The Laguna Beach City Council gave the OK on a preliminary financing plan for the Village Entrance project at a special meeting Tuesday night inside a crowded Council Chambers.
The council voted 3 to 2 for the plan, estimated to cost $42.3 million, despite some residents' pleas to put the matter to a community vote. Mayor Kelly Boyd and Councilwoman Toni Iseman cast the dissenting votes.
The project, which includes a pedestrian park and a parking structure at the entrance to the city off Forest Avenue and Laguna Canyon Road, has taken too long, according to Councilman Steve Dicterow.
"We've been discussing this for how many years?" Dicterow told the audience. "We are waiting to have a perfect solution with unanimous consent, and that will never happen. [The parking structure] is not going to solve [the parking problem], but it will chip away at it. We need to have parking in a lot of other places."
The Village Entrance has been in the planning stages since a group of residents formed a task force on the issue in 1995.
Still, some residents at Tuesday's meeting were concerned the four-level parking structure slated to have 500 parking spaces would draw more tourists to Laguna and add congestion.
"If people can't find parking in the structure, they will drive back out to Act V [parking lot in Laguna Canyon], and that will create more traffic," Diane Valentino, a Laguna Canyon resident, said.
Traffic has worsened to the point that there are six hours each day when it's difficult getting to the grocery store without sitting in gridlock, Valentino said.
"The residents of Laguna Beach do not benefit," Valentino said about the current Village Entrance plan.
"They're going to come regardless of whether we build a parking structure," Mayor Pro Tem Elizabeth Pearson said, alluding to potential traffic impacts from residents in bordering housing communities traveling into Laguna on Laguna Canyon Road.
Councilman Bob Whalen allayed some residents' fears that they would be saddled with paying off the Village Entrance for 25 years.
"This will be new parking revenue, 90% derived from visitors to the community and not property taxes," said Whalen, a public finance lawyer. "I've spent 30 years in this field, and it would be extremely rare to vote on this type of financing plan. This is something we can afford, and it will benefit the community and downtown."
The project would be paid for with $13.3 million from the city. That number includes revenue from parking meters, city-owned parking lots, and from resident, business and shopper parking permits, according to a city staff report.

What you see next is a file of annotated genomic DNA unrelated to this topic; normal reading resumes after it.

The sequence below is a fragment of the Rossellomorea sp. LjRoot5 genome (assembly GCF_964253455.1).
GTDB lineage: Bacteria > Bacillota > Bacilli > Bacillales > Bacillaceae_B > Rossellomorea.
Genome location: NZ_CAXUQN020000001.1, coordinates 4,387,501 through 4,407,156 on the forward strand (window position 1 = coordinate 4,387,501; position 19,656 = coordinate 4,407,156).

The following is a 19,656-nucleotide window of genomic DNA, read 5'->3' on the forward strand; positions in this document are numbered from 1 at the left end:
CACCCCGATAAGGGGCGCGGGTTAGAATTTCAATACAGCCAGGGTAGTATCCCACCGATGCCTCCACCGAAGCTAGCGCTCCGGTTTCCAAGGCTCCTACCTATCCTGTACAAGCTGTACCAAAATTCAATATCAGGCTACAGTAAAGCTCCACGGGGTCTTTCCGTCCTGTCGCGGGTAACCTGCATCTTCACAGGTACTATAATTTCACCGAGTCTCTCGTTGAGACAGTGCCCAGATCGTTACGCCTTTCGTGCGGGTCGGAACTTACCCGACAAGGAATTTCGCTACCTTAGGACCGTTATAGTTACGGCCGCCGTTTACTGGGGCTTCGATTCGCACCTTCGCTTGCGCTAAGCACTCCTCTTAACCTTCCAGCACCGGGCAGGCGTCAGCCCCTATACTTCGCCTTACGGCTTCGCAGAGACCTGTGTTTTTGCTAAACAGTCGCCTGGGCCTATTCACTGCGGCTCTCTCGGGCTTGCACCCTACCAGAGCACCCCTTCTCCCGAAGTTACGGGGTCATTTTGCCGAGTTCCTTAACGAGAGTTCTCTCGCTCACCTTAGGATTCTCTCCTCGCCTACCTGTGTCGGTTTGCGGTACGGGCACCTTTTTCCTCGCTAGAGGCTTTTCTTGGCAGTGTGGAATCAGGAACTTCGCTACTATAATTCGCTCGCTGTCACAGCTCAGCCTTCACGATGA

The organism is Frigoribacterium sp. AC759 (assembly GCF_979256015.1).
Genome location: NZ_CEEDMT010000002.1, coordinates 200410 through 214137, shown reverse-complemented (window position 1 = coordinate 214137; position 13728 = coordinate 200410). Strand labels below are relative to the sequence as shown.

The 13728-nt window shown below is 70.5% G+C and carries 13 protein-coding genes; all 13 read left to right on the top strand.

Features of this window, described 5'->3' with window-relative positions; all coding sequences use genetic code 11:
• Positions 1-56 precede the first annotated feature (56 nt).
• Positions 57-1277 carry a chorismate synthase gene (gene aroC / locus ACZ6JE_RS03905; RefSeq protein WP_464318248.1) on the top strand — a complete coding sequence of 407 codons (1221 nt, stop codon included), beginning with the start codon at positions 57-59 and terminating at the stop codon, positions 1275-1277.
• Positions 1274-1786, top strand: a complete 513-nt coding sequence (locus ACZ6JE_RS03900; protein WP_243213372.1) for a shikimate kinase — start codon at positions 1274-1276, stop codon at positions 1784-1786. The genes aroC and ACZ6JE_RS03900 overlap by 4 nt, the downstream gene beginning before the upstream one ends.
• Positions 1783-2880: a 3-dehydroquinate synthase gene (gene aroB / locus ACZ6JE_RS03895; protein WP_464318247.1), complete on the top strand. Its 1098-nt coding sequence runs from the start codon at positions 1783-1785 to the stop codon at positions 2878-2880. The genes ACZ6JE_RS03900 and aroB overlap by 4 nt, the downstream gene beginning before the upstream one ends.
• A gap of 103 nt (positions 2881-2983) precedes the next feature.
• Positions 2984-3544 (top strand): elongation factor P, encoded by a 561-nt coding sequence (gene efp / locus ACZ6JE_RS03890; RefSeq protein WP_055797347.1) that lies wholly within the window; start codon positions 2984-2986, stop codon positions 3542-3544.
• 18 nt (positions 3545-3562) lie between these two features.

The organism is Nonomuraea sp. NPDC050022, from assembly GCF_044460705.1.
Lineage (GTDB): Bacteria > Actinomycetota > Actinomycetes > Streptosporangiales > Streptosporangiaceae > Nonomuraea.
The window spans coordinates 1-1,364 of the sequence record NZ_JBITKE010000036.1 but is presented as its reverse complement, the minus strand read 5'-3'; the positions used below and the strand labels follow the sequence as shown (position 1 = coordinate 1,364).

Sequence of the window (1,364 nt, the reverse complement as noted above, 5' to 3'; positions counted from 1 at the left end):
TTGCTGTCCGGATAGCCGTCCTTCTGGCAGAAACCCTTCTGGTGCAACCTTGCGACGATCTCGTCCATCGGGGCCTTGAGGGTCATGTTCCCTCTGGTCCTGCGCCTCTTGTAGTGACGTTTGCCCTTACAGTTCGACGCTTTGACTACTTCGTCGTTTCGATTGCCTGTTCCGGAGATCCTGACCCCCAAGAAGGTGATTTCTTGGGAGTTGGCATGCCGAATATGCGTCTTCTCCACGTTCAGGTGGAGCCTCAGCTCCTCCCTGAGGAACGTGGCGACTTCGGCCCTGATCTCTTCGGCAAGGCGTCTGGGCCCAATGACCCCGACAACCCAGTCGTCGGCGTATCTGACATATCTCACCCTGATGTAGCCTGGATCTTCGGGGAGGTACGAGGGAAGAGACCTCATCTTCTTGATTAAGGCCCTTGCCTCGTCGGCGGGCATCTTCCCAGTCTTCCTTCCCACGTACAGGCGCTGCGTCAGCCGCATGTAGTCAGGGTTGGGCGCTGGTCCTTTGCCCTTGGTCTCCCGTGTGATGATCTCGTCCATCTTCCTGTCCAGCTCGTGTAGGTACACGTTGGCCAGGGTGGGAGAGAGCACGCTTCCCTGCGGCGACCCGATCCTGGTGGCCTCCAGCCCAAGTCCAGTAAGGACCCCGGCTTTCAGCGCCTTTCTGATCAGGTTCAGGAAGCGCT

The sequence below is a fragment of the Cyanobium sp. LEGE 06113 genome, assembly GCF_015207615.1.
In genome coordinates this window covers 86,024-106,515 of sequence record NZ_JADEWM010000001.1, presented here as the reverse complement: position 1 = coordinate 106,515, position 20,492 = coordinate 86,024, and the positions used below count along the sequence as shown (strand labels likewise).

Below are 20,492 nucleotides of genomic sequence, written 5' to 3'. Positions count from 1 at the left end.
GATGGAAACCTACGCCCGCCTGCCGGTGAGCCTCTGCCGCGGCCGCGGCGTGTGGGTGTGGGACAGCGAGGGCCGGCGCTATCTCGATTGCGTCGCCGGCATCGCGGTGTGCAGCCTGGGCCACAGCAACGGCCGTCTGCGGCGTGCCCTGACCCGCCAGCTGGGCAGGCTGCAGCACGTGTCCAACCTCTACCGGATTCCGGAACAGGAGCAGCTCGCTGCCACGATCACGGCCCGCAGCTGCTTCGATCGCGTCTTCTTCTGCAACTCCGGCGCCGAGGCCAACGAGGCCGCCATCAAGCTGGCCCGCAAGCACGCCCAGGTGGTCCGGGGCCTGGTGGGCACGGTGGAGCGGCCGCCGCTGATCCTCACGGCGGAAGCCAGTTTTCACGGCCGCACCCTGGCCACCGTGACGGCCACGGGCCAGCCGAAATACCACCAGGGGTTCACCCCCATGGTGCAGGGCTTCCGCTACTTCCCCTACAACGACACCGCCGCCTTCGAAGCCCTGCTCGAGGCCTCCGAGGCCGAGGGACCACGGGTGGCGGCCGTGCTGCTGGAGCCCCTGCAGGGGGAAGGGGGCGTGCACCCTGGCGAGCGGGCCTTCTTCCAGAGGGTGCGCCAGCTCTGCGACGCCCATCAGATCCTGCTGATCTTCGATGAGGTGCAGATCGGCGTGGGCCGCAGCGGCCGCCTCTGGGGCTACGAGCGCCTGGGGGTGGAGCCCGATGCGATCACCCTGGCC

Drivers will see an increase in $0.25 per hour for on-street parking meters, with phased increases up to $1 more per hour by 2017, according to the city, which will also replace coin-operated meters with credit card machines.
The increase in parking meter rates is expected to generate $2 million by 2017 with $300,000 in revenue each year from new Village Entrance spaces.
The remaining $29 million is expected to come from lease revenue bonds with a 25-year repayment term, the staff report said.
The project would add 200 spaces, including an additional 100 surface spots to the 500 in the structure.
Dicterow asked if the city could boost the parking meter rate hike to $1 instead of $0.25 per hour, but the city would need Coastal Commission approval, City Manager John Pietig said.
Boyd said he voted against the proposal because he didn't want to saddle the city with the debt for the next 25 years.
"We can't guarantee the general fund couldn't be tapped in an extraordinary season, like if the economy took another dive," Boyd said. "We have to be very careful that we don't take away from things the city needs to get done in the future."
The pricing plan maintains the annual transfer from the parking to the general fund — $700,000 — and there will be no changes to city services, including transit, Pietig said.
Iseman was also concerned about the 25-year payback period and suggested ways to find additional parking spaces.
She offered adding mechanical lifts to boost parking spaces behind the Laguna Playhouse and converting the south part of Ocean Avenue to a one-way street to secure 14 additional spaces.
"With $12.5 million I'll find all those spaces and we won't have bonded indebtedness for 25 years," Iseman said.